Thousands of children are at risk of dying from malnutrition in central and southern areas of Somalia formerly considered the country's breadbasket, the UN Children Fund (UNICEF) said Wednesday.
"83,000 children in central and southern Somalia suffer from malnutrition -- 13,500 of whom are severely malnourished and at risk of dying," it said in a statement released after a recent nutrition survey.
The UN agency said it feared that continued bloodletting in Mogadishu -- rocked daily by clashes between Ethiopian-backed government forces and an Islamist-led insurgency -- would displace more needy people to these areas.
"Malnutrition is not new to Somalia, however such critical levels in a region known as the country's breadbasket are alarming and point to a deteriorating humanitarian situation," UNICEF added.
According to the agency, the number of people in need of humanitarian assistance in Somalia has risen from one million to 1.5 million since January.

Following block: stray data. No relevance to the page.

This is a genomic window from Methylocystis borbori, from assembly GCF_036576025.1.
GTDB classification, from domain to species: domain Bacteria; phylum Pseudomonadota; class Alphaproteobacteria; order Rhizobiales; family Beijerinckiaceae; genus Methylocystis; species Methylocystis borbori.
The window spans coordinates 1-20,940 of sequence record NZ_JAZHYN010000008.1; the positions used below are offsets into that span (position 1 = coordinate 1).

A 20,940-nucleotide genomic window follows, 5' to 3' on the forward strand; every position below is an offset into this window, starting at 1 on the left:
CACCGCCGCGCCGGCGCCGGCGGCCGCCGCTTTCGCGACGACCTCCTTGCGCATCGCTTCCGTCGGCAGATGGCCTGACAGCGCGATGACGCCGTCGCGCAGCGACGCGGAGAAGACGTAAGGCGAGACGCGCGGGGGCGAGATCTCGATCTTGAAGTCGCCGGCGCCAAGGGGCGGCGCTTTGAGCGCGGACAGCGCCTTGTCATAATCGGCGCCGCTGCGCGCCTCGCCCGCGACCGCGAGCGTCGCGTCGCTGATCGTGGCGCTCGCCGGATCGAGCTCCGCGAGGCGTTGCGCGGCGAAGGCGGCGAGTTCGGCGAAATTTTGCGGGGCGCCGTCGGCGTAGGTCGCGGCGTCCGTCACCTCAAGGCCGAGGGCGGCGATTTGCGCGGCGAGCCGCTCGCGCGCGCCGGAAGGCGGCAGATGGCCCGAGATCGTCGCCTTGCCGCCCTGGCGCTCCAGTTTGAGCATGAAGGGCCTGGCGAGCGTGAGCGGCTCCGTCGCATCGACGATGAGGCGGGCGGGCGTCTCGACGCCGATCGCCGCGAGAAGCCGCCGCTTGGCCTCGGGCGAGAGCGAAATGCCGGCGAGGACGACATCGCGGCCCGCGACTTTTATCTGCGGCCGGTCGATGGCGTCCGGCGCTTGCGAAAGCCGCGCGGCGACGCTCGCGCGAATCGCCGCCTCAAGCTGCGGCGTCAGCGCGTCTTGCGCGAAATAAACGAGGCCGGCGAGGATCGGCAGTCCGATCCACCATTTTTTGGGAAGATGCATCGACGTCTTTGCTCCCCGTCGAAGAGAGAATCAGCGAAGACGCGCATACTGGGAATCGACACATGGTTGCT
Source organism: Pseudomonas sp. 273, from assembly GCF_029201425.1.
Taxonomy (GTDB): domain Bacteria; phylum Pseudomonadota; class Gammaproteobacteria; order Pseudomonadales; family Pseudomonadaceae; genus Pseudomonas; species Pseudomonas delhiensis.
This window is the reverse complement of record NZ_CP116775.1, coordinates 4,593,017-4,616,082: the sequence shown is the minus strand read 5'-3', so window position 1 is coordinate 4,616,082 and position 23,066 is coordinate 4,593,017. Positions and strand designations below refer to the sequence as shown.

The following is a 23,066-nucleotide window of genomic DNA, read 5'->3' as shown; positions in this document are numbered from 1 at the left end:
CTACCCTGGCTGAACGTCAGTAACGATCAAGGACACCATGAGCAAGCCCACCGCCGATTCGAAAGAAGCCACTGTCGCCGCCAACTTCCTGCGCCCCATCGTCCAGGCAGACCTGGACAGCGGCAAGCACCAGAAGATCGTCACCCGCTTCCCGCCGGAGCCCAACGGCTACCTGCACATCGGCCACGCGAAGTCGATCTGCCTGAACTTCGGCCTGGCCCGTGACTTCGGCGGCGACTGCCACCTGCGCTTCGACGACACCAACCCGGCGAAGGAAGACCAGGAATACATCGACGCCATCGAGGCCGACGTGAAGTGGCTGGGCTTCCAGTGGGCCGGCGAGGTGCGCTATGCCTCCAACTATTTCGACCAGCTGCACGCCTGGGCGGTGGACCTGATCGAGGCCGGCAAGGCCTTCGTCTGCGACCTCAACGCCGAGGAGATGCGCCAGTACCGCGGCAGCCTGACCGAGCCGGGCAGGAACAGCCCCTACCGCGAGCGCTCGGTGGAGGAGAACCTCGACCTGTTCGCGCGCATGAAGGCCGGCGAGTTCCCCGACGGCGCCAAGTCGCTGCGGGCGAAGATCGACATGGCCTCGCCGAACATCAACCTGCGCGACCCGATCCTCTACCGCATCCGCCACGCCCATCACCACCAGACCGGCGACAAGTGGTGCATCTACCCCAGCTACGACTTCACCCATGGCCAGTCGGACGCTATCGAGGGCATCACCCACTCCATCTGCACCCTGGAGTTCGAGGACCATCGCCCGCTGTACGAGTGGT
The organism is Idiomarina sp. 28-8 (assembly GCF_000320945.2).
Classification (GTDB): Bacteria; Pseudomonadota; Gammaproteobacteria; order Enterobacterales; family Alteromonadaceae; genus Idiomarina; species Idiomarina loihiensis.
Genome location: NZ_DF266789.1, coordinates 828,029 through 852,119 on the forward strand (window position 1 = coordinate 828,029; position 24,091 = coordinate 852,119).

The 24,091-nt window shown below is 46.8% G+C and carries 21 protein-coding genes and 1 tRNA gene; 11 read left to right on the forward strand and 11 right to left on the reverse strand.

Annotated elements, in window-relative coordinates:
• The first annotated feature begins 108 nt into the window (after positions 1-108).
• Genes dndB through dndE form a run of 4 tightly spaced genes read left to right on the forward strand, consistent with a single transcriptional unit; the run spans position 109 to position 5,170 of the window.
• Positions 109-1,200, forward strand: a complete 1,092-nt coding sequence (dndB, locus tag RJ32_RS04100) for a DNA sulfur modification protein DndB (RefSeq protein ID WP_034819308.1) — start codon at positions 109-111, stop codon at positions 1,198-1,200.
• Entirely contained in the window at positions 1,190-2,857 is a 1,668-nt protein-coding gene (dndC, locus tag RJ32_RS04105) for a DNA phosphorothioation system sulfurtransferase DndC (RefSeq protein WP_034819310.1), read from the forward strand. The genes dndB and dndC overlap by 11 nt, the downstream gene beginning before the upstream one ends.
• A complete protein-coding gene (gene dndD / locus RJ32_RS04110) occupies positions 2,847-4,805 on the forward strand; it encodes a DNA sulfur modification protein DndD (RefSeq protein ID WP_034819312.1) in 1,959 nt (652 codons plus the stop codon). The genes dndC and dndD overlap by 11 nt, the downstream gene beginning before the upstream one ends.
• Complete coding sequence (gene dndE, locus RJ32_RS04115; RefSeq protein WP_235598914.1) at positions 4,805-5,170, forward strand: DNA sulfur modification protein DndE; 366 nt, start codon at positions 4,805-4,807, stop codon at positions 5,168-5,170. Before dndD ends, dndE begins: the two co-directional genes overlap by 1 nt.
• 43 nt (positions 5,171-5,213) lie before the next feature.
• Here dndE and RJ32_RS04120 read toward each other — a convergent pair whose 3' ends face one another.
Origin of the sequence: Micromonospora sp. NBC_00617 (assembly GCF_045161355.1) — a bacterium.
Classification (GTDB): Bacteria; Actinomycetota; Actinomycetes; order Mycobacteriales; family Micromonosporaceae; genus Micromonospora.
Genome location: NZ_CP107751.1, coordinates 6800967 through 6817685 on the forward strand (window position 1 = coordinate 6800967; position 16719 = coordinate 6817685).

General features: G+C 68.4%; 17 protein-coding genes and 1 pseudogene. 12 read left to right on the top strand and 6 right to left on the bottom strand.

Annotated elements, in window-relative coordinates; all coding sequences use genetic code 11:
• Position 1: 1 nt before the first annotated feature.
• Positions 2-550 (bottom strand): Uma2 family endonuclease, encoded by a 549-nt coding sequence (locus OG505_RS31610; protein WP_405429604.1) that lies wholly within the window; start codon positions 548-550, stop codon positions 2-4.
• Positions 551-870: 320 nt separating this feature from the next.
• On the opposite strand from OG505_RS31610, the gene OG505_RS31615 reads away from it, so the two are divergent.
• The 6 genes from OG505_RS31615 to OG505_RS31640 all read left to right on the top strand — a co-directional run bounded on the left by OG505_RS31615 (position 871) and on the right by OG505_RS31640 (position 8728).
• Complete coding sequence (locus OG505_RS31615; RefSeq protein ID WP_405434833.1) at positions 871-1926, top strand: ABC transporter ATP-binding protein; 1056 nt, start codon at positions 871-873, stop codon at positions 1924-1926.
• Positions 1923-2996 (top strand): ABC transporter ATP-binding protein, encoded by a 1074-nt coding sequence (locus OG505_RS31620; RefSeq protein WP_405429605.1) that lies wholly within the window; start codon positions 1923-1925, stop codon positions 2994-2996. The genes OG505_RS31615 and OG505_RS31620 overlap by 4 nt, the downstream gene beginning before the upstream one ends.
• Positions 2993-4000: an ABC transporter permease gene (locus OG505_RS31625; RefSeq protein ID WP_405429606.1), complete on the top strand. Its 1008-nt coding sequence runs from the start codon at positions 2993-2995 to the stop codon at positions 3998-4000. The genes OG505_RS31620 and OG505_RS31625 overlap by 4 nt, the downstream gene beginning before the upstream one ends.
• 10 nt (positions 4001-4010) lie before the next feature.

The Ethiopian army rescued embattled transitional government forces and ousted an Islamist militia that briefly controlled large parts of the country earlier this year.
Insurgents have since reverted to guerrilla-tactics and carry out daily attacks, mainly in Mogadishu, which are taking a heavy toll on the civilian population. The violence has resulted in successive waves of displacement.
Since the ouster of Mohamed Siad Barre in 1991, Somalia has had no central authority and defied several initiatives aimed at ending bloody tribal feuds and restoring stability.